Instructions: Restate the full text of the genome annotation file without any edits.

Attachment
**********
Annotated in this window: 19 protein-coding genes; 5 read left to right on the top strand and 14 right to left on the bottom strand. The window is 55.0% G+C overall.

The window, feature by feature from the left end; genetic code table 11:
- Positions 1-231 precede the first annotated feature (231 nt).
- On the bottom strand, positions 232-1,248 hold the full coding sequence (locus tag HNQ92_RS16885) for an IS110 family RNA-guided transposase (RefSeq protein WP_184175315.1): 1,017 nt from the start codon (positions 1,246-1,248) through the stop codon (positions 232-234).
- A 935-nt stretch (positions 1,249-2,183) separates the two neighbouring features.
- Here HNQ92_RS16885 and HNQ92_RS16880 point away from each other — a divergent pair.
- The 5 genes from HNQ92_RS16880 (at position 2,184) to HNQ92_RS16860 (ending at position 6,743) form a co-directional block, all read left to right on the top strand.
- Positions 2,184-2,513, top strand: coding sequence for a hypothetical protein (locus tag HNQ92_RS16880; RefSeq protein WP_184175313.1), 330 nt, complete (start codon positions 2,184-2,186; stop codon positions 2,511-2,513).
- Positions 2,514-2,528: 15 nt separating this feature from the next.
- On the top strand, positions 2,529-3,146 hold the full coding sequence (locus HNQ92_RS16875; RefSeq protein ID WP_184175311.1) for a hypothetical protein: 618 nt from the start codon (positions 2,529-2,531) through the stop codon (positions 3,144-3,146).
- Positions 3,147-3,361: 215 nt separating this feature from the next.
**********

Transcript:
Annotated in this window: 19 protein-coding genes; 5 read left to right on the top strand and 14 right to left on the bottom strand. The window is 55.0% G+C overall.

The window, feature by feature from the left end; genetic code table 11:
- Positions 1-231 precede the first annotated feature (231 nt).
- On the bottom strand, positions 232-1,248 hold the full coding sequence (locus tag HNQ92_RS16885) for an IS110 family RNA-guided transposase (RefSeq protein WP_184175315.1): 1,017 nt from the start codon (positions 1,246-1,248) through the stop codon (positions 232-234).
- A 935-nt stretch (positions 1,249-2,183) separates the two neighbouring features.
- Here HNQ92_RS16885 and HNQ92_RS16880 point away from each other — a divergent pair.
- The 5 genes from HNQ92_RS16880 (at position 2,184) to HNQ92_RS16860 (ending at position 6,743) form a co-directional block, all read left to right on the top strand.
- Positions 2,184-2,513, top strand: coding sequence for a hypothetical protein (locus tag HNQ92_RS16880; RefSeq protein WP_184175313.1), 330 nt, complete (start codon positions 2,184-2,186; stop codon positions 2,511-2,513).
- Positions 2,514-2,528: 15 nt separating this feature from the next.
- On the top strand, positions 2,529-3,146 hold the full coding sequence (locus HNQ92_RS16875; RefSeq protein ID WP_184175311.1) for a hypothetical protein: 618 nt from the start codon (positions 2,529-2,531) through the stop codon (positions 3,144-3,146).
- Positions 3,147-3,361: 215 nt separating this feature from the next.